Changi Airport to channel part of its profits into two funds

The reserve fund can be tapped to tide through significant shocks to the aviation system, such as an economic downturn or a pandemic like Sars, said Second Minister for Transport Ng Chee Meng.
The reserve fund can be tapped to tide through significant shocks to the aviation system, such as an economic downturn or a pandemic like Sars, said Second Minister for Transport Ng Chee Meng.ST PHOTO: ALPHONSUS CHERN

Reserve fund will serve as buffer against industry shocks; second fund will support expansion work

Changi Airport will soon have to park part of its annual profits in two funds, as part of the Government's plans to ensure enough resources to deal with aviation crises and support future expansion.

Changi Airport Group (CAG) will have to set up and maintain a reserve fund with annual undisclosed contributions, under the Aviation (Miscellaneous Amendments) Bill passed in Parliament yesterday.

Second Minister for Transport Ng Chee Meng said: "The reserve fund will act as a buffer against significant shocks to the aviation system, such as a downturn in the economy or a pandemic like Sars which may cause a sudden decrease in public confidence in air travel."

In such situations, the reserve fund can be tapped to provide temporary assistance to tide the industry through, he added.

Separately, Changi Airport will also have to make annual contributions - from its surplus - to the Changi Airport Development Fund (CADF), which was set up in 2015 to support airport expansion projects.

So far, the Government has injected about $4 billion into the kitty.

The fund will support the ex-pansion of Changi Airport and ensure the long-term financial sustainability of the aviation system, Mr Ng said.

The proposals come as Singapore embarks on a massive expansion plan that will almost double the size of Changi Airport. This is to ensure that the airport has adequate capacity to cater to the demand for air travel in the Asia-Pacific region, which is expected to triple in the next two decades.

The Changi East development plan includes massive infrastructure works, building a third runway and constructing a mega passenger terminal, Terminal 5 (T5), that will eventually be bigger than T1, T2 and T3 combined.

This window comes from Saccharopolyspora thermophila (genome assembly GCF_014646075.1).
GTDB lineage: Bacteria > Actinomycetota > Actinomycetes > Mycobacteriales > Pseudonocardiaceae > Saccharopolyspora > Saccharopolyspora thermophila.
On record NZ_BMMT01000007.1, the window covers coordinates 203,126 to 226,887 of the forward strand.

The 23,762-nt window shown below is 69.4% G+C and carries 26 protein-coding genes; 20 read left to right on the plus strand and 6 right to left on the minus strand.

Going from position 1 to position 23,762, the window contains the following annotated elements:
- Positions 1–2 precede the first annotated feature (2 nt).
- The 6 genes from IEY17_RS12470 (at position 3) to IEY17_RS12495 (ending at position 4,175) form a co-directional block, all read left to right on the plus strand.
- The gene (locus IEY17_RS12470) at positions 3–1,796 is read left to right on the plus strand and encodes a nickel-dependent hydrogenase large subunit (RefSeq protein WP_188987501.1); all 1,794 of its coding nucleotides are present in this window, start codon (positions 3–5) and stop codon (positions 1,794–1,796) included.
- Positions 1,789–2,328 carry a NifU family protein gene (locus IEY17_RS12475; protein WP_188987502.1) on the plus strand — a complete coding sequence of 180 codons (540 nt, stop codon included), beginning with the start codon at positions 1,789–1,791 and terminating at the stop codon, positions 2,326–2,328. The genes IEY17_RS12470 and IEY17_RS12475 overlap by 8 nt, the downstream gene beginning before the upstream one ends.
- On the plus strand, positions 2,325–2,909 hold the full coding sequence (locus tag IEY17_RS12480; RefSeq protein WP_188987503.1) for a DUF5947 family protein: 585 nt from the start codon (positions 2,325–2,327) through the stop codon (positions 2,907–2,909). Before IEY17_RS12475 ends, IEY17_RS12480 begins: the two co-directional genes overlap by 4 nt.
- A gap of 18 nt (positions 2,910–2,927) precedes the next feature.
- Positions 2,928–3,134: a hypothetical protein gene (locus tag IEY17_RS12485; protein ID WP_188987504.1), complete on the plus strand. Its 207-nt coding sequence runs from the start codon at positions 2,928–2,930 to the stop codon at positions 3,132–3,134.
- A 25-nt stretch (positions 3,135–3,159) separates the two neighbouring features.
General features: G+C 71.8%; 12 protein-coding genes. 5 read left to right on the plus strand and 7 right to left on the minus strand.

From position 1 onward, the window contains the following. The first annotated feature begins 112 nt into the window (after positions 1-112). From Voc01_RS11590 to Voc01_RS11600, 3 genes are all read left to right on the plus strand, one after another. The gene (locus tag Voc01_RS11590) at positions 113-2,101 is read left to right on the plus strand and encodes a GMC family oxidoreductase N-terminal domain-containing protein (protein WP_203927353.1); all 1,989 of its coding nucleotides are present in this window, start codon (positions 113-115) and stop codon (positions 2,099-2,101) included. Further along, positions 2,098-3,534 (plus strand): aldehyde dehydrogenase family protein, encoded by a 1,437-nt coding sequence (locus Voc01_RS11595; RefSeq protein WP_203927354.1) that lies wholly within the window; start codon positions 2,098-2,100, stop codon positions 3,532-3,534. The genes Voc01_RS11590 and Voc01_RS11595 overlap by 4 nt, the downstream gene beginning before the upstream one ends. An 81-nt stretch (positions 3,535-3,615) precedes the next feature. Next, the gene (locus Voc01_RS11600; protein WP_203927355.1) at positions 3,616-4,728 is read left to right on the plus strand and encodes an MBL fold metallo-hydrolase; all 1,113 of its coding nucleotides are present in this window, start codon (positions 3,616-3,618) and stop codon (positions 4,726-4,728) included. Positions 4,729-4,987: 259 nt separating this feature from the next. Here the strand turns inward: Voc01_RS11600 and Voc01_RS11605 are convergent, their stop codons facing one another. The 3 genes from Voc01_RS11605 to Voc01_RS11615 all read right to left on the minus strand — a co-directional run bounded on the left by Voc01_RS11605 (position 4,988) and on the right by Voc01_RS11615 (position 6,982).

T5 is slated to open around 2030.

The Government has already announced that from July 1, charges and fees for passengers and airlines at Changi Airport will be increased to help fund the expansion, which is expected to cost tens of billions of dollars. Departing passengers will have to pay $47.30, an increase of $13.30. The sum will be collected as part of the airfare. The increase comprises a new $10.80 levy which will also go into the CADF.

The Aviation (Miscellaneous Amendments) Bill passed by Parliament yesterday also allows Singapore to put in place provisions to comply with a global market-based scheme for airlines to offset their aviation emissions growth with carbon credits.

From Jan 1 next year, the International Civil Aviation Organisation (ICAO) - a United Nations agency that oversees global commercial aviation - will require all member countries to comply with new monitoring and reporting rules.

The eventual aim is carbon-neutral growth from 2020.

Responding to Non-Constituency MP Dennis Tan, who expressed concerns about noise and air pollution as Changi expands, Mr Ng said that apart from the global emissions scheme, new aircraft, which many carriers including Singapore Airlines now operate, are cleaner and less noisy than older planes.

A version of this article appeared in the print edition of The Straits Times on March 20, 2018, with the headline 'Changi Airport to channel part of its profits into two funds'. Print Edition | Subscribe